FEEDING THE FINICKY

FEEDING THE FINICKY

My family appreciates a ‘healthy appetite’, to my mother that meant what ever she put on the table was gobbled up. Future son-in-laws were also judged more on what and how much they ate than ….anything else. The real test was stuffed calamari with spaghetti. As we had been eating this dish forever, it didn’t seem weird to us, but my mother knew that most likely the potential new member of the family probably hadn’t seen it before. They might go for the spaghetti but the little stuffed torpedo bodies of the squid were quite exotic and the tendrils were down right sci-fi. The one son-in-law who politely refused was always considered a bit weird and picky to my mom, so years later when my sister and his daughter also pushed food around the plate without actually eating anything it didn’t go unnoticed by my mother who declared in a whisper to me in the kitchen: ”she takes after her father”.

A Donut Lover happily eating healthy.

I now have a finicky grandson of my own, he is 5 and all he wants to eat is donuts. One of my sisters also has a picky grandson who is now 9 and he lives on nuggets from a fast food chain. His parents always hit the drive through to pick up his meal on his way to my sister’s house or they used to give him a box of animal crackers when they got to her house so that he could fill up before the meal was served. This child is always sick, anemic, very thin and lethargic. His younger brother has a ‘healthy appetite’ and is very healthy and athletic.

I’m lucky, my 2-year-old granddaughter has a healthy appetite and I have her and Donut all to myself all day Saturdays and they have dinner with me on Tuesday nights without their parents. So this is how I have turned Donut around in three months:

  • I introduced them to plates of food for them to assemble themselves that are fun characters. This first step in cooking, handling food, got them used to the texture and the aroma of vegetables. I sometimes put a dip on the table with them and they nibble while they create these fun meals. The soon-to-be-released cookbook: Let’s Play With Food for 2-7 year olds are of the plates of food cartoons, this website is http://www.letsplaywithfood.com click on the ‘contact us’ page to be notified when the cookbook is released.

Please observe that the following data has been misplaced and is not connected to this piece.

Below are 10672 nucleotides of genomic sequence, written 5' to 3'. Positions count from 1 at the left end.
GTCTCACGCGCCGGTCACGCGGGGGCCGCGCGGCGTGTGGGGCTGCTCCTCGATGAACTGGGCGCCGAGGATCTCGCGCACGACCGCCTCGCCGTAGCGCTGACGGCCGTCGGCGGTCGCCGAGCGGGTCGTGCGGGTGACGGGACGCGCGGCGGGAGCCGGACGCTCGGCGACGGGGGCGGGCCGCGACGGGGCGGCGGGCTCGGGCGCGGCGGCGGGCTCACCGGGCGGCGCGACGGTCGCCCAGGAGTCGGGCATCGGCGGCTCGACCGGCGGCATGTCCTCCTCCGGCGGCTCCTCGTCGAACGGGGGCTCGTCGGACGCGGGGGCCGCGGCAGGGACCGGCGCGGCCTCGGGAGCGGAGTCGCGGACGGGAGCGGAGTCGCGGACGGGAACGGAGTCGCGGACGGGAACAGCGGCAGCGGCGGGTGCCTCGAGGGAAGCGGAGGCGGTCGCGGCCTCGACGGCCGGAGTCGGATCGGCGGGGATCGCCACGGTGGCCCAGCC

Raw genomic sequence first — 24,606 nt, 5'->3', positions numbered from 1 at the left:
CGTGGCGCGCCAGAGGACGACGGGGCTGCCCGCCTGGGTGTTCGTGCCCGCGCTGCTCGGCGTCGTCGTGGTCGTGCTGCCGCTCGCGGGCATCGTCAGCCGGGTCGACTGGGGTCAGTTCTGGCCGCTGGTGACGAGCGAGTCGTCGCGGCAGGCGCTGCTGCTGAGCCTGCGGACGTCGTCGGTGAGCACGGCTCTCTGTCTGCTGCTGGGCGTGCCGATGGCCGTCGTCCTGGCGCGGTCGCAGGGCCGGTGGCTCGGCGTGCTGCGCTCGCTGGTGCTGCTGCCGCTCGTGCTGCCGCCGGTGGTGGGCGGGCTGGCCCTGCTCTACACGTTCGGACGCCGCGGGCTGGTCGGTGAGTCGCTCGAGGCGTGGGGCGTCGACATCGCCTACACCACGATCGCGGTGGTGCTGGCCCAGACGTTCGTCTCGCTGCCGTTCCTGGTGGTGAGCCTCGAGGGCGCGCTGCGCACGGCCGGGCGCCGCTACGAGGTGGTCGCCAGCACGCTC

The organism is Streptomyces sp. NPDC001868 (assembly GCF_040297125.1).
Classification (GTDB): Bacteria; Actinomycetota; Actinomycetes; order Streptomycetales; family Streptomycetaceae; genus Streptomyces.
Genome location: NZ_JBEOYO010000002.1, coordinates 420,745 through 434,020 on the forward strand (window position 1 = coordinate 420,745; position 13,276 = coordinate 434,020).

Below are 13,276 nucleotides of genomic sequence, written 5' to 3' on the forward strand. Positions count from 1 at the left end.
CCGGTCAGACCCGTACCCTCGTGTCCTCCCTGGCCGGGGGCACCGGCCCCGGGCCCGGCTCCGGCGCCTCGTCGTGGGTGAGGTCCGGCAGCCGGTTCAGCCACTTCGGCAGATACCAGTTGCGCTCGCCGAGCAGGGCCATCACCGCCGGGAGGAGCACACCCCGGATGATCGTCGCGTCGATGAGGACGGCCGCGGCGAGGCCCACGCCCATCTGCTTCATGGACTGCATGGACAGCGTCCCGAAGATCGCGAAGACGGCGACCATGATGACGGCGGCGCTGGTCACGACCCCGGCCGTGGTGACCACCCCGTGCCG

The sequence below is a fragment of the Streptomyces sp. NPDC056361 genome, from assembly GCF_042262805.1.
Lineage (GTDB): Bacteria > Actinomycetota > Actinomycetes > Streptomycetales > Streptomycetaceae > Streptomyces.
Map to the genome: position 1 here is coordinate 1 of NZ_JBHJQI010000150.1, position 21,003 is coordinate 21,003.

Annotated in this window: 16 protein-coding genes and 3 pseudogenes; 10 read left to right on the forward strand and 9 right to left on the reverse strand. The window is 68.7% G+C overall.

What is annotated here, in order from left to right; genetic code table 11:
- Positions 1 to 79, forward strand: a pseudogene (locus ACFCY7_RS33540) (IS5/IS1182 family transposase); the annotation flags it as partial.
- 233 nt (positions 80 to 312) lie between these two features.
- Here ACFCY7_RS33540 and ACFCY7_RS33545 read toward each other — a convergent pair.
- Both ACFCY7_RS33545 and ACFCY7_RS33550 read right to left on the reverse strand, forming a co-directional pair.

• We also tell stories that relate to the character we’re eating which takes the focus off of how much they’re eating and encourages communication skills and imagination.
  • Engage the child in making the food they’re eating; this allows them to see what it is and solves the mystery.
  • Children (especially boys) like tools so I have safe tools for them to assist me with in the kitchen, like a cupped chopping block with a mezza-luna (half moon shaped blade that isn’t sharp enough to cut fingers) to cut herbs. The bonus of them plucking and chopping the herbs is that the aroma stimulates their appetite and I make it a game of remembering which herb is which.
  • Include food that they already like with new food for them to taste so that they will eat without having to be pushy. They may need to see and smell a new food a few times before they get used to it enough to like it.
  • I take them to the farmer’s market on Saturday mornings, the vendors often give them samples and I let them decide what fruit we should get, when they help pick out food they’re more likely to eat it. Make it a lesson in color, texture, and flavor when we’re not sitting at the table and keep mealtime casual in conversation.
  • Donut now says ‘no thank you’ instead of ‘yuk, that looks nasty’.  Keeping the tone more positive goes a long way with picky eaters. Have them set the table with paper napkins so that they can spit food they don’t like into it; this takes pressure off of trying something they think they might not like.
  • Sneak nutritious items into a dish that I know they like, for example vegetables in pasta or rice, tofu in a milkshake.

    Empower children by letting them make their own food.

  • Don’t saying: “you’re not going to like that” when trying something that they might not like,  there are flavors that they may grown to like and they may surprise you and like it.
  • Remember that children have hungry days, not hungry days, days that they like something and days they don’t like the same something they liked yesterday. Don’t take it personal. Remember that your role is the provider and that they have control of what and how much they’re going to eat.

Obviously kids eat what their parents eat, so take a close look at the snack foods that are in the house and what your meals consist of.  Are snacks or desserts replacing meals? What’s your pattern with vegetables?

Children’s taste buds are being developed when they start eating solid foods, these preferences establish life long eating habits. Be conscience of what you bring home to be eaten, even treats can be healthy. I have come to define a ‘healthy appetite’ as one that compliments a body’s needs for nutrition.A ‘healthy appetite’ requires an awareness that what you eat makes every single cell in your body behave in it’s natural healthy force or turns those cells into a force against your good health.

There is a nutritional guideline page of suggested servings per day, that you can print out and keep track of what’s being eaten: www.good2eat4U.com

One day, when Donut told me that he wanted donuts for lunch (after he told me he wanted donuts for breakfast) I explained to him that my letting him decide what he was going to eat would be like my letting his sister drive a car.  He laughed and we made a car out of organic ground Angus beef for lunch, and he loved it and ate the whole thing, bumpers and all.

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